The fold change analysis showed that out of 91, 44 probe sets representing 23 genes showed ≥1.5-fold change difference in expression between the good (“C 306”) and poor (“Sonalika”) chapatti varieties (Table 5). About 45, 64, and 73% of the probe sets showed the negative expression in the good chapatti variety, “C 306” at early (7 DAA), mid (14 DAA), and late (28 DAA) stage of seed development, respectively. The probe set, TaAffx_80118.1.S1_at of 2-hydroxy isoflavanone synthase showed highly negative expression throughout seed development in the good chapatti quality variety, “C 306.” The four probe sets, Ta.9643.2.S1_x_at, Ta.13798.1.S1_at, Ta.13990.1.S1_at, and TaAffx_80118.1.S1_at, of cinnamate 4-hydroxylase, cinnamyl alcohol dehydrogenase, cinnamoyl CoA reductase, and 2-hydroxy isoflavanone synthase, respectively showed about five-fold negative expression at late stage of seed development in the good chapatti quality variety, “C 306.” The two probe sets, Ta.9172.1.S1_at and Ta.2001.1.S1_at, of chalcone synthase and catechol O-methyl transferase, respectively showed at least four-fold positive expression at late stage of seed development in the good chapatti variety, “C 306.” The chromosome location of the 44 probe sets was determined by homology search with the IWGSC's wheat whole genome sequence databases (Table 5). The chromosome location revealed that the majority of 23 genes were coded by multiple loci.
Table 5. Differential expression level (at least 1.5-fold change) of phenolic compound biosynthesis pathway genes between two diverse bread wheat varieties, “C306” and “Sonalika,” differing for chapatti (unleavened flat bread) quality during seed development (7, 14, and 28 days after anthesis, DAA).
Expression of Phenolic Compound Biosynthesis Pathway Genes in Good and Poor Chapatti (Unleavened Flat Bread) Quality Bread Wheat Varieties Using qRT-PCR
Real-time expression analysis of seventeen genes related to phenolic compound biosynthesis pathway revealed differential expression during seed developmental stages between the two diverse bread wheat varieties, “C 306” and “Sonalika” differing for chapatti quality (Table 6; Supplementary Table 3; Supplementary Material 1). Eleven genes showed low expression in the good chapatti variety, “C 306” in comparison to the poor chapatti variety, “Sonalika” at mid (14 DAA) and late stage (28 DAA) of seed development (Table 6). One gene, phenylalanine ammonia lyase-5 (PAL-5), showed high expression in the good chapatti variety during seed development. Three genes, 4-coumarate CoA ligase (4-CL), chalcone synthase (CHS), and caffeic acid-O-methyl transferase (COMT) showed low expression at mid stage and high expression in the late stage (28 DAA) of seed development in the good chapatti variety. Two genes, ferulate-5-hydroxylase-1 (F5H-1) and caffeoyl CoA O-methyl transferase (CCoMT-1), showed high expression at mid stage and low expression at the late stage of seed development.
Table 6. Detailed information of primers for 17 phenolic compound biosynthesis pathway genes for real-time quantitative gene expression analysis (qRT-PCR).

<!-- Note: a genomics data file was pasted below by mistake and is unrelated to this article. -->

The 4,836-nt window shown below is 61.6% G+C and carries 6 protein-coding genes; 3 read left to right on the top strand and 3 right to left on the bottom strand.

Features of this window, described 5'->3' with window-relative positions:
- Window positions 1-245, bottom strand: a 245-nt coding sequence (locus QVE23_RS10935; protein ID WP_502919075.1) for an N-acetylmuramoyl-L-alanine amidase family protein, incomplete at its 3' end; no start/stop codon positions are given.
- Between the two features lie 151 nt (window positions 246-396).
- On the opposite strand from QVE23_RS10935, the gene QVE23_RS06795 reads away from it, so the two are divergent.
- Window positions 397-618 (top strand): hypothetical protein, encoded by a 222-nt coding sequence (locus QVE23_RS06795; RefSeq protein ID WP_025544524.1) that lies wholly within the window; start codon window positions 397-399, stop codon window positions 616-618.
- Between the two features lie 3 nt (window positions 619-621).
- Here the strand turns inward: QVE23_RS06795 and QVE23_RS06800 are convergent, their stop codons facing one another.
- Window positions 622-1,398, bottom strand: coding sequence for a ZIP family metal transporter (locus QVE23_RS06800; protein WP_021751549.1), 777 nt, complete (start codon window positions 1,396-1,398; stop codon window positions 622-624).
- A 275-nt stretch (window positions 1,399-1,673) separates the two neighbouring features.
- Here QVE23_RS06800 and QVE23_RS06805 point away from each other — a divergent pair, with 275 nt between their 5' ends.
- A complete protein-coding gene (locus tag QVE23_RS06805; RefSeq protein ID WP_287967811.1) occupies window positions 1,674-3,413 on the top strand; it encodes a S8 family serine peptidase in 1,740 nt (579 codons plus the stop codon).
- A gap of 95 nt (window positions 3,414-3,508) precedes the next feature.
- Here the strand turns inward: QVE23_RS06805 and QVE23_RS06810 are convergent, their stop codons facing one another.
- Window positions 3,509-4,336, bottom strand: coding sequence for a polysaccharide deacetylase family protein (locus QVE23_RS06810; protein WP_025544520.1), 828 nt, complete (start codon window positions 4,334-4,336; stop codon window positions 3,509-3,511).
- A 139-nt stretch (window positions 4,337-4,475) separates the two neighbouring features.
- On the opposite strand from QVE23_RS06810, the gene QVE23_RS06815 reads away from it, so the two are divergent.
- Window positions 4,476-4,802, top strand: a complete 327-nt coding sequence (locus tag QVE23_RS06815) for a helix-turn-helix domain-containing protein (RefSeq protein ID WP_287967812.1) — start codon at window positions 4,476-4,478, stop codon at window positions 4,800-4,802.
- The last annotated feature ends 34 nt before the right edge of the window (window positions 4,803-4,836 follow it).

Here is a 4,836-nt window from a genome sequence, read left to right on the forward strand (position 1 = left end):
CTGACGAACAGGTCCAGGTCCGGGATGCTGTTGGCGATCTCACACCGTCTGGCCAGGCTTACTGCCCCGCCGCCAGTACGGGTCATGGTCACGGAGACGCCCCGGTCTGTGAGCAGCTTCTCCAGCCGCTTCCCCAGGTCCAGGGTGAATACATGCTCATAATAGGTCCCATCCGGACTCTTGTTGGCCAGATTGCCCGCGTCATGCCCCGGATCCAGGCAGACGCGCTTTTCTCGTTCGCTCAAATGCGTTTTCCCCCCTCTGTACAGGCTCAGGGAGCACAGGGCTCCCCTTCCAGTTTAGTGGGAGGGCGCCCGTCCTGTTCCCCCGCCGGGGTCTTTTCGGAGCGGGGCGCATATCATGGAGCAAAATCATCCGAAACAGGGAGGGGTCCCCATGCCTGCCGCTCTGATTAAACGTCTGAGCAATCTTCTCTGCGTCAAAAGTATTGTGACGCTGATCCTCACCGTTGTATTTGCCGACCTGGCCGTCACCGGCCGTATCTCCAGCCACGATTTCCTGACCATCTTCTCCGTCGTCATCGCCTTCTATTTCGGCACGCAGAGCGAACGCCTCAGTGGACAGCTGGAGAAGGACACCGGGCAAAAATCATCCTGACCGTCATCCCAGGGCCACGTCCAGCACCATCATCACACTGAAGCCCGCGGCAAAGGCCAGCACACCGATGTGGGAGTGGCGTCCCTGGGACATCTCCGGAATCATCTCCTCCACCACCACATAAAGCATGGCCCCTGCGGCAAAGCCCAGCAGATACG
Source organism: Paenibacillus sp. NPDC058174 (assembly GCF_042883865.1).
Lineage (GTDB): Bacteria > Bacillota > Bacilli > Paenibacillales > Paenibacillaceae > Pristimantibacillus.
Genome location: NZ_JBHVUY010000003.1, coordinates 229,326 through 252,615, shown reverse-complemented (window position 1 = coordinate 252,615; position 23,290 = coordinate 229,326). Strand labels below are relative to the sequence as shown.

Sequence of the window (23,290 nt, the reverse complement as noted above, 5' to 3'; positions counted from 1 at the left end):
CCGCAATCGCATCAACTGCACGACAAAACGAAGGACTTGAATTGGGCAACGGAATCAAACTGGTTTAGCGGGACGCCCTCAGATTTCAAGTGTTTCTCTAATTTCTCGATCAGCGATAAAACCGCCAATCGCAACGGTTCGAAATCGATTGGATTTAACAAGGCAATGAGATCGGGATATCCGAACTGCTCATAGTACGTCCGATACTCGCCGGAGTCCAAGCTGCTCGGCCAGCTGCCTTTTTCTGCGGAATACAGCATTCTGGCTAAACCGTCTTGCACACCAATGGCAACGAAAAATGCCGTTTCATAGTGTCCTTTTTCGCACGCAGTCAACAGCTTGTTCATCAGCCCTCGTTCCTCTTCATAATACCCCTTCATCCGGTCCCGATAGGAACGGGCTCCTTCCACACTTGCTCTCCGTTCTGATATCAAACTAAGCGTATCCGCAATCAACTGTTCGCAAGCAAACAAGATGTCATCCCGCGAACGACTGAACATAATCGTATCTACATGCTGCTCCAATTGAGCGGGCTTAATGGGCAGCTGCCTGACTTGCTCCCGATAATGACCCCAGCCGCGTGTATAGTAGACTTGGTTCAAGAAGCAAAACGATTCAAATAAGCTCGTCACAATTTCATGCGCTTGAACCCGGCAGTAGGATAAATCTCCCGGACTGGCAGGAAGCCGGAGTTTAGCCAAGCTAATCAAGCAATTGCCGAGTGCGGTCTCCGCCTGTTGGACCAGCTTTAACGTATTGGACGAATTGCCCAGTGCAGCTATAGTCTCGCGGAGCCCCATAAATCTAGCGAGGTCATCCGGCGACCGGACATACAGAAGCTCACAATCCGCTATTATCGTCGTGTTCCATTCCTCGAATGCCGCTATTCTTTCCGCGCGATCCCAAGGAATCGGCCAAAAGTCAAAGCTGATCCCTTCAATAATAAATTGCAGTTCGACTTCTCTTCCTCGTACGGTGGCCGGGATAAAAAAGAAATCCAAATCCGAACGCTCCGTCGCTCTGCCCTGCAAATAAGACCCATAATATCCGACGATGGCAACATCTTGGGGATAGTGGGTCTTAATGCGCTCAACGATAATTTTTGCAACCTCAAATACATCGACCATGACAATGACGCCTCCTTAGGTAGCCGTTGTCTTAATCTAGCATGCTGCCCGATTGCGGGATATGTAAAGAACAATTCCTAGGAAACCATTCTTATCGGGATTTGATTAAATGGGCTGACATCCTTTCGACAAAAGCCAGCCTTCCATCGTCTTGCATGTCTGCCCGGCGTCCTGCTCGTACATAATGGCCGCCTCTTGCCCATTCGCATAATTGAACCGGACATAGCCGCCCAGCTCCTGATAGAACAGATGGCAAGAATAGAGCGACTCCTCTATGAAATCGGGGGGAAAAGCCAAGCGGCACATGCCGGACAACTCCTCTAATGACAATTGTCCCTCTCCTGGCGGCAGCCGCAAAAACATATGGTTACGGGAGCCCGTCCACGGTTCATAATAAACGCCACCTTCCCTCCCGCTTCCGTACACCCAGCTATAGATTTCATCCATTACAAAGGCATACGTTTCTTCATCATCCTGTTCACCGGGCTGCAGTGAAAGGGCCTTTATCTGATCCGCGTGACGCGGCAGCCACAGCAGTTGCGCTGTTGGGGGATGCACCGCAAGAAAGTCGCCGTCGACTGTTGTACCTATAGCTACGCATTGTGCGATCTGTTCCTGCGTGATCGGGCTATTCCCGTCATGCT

Characterization of Phenolic Compounds in Good and Poor Chapatti (Unleavened Flat Bread) Quality Bread Wheat Varieties
Phenolic compounds are ubiquitous in plant and they represent a large group of biomolecules. PCs have both structural and functional properties. The role of PCs in biotic and abiotic stresses has been extensively studied in plants. Majority of PCs possess health benefits due to their unique structure features. However, their role in processing quality is limited in cereal crops including wheat. The effect of PCs on bread quality has been studied and they play largely negative role. It is presumed that they can also affect other type of end-use food products such as chapatti which is unleavened flat bread. Chapatti is now globally recognized an end-use wheat food product. The characterization of PCs using modern analytical tools such as UPLC-QTOF-MS or MS/MS and functional genomics analysis of their biosynthesis genes in diverse bread wheat varieties differing for chapatti quality have not been studied. In this study, identification and quantifcation of PCs and functional genomics of their biosynthesis genes and their comparative analysis have been studied in a good chapatti variety and a gold standard variety, “C 306” and a poor chapatti variety, “Sonalika.” In this study, a very large number (69) of PCs were identified in their seeds. Dinelli et al. (2009, 2011) had identified ≥70 PCs using a small set of wheat germplasm. Most of the PCs were detected in bound forms (acidic and alkaline extract), which were in agreement with the previous studies (Dinelli et al., 2009, 2011; Vaher et al., 2010 and Nicoletti et al., 2013). In the good chapatti variety, “C 306,” nine PCs (hinokinin, coutaric acid, fertaric acid, p-coumaroylqunic acid, kaempferide, isorhamnetin, epigallocatechin gallate, methyl isoorientin-2′-O-rhamnoside, and cyanidin-3-rutinoside) were identified and these were not identified in the poor chapatti variety, “Sonalika” in this study. Similarly, four PCs (tricin, apigenindin, quercetin-3-O-glucuronide, and myricetin-3-glucoside) were only identified in the poor chapatti variety, “Sonalika.” Therefore, about 20% (9+4 = 13 PCs) of the identified PCs are unique to each other and may be “variety or genotype” specific PCs. They may be informative after further validation.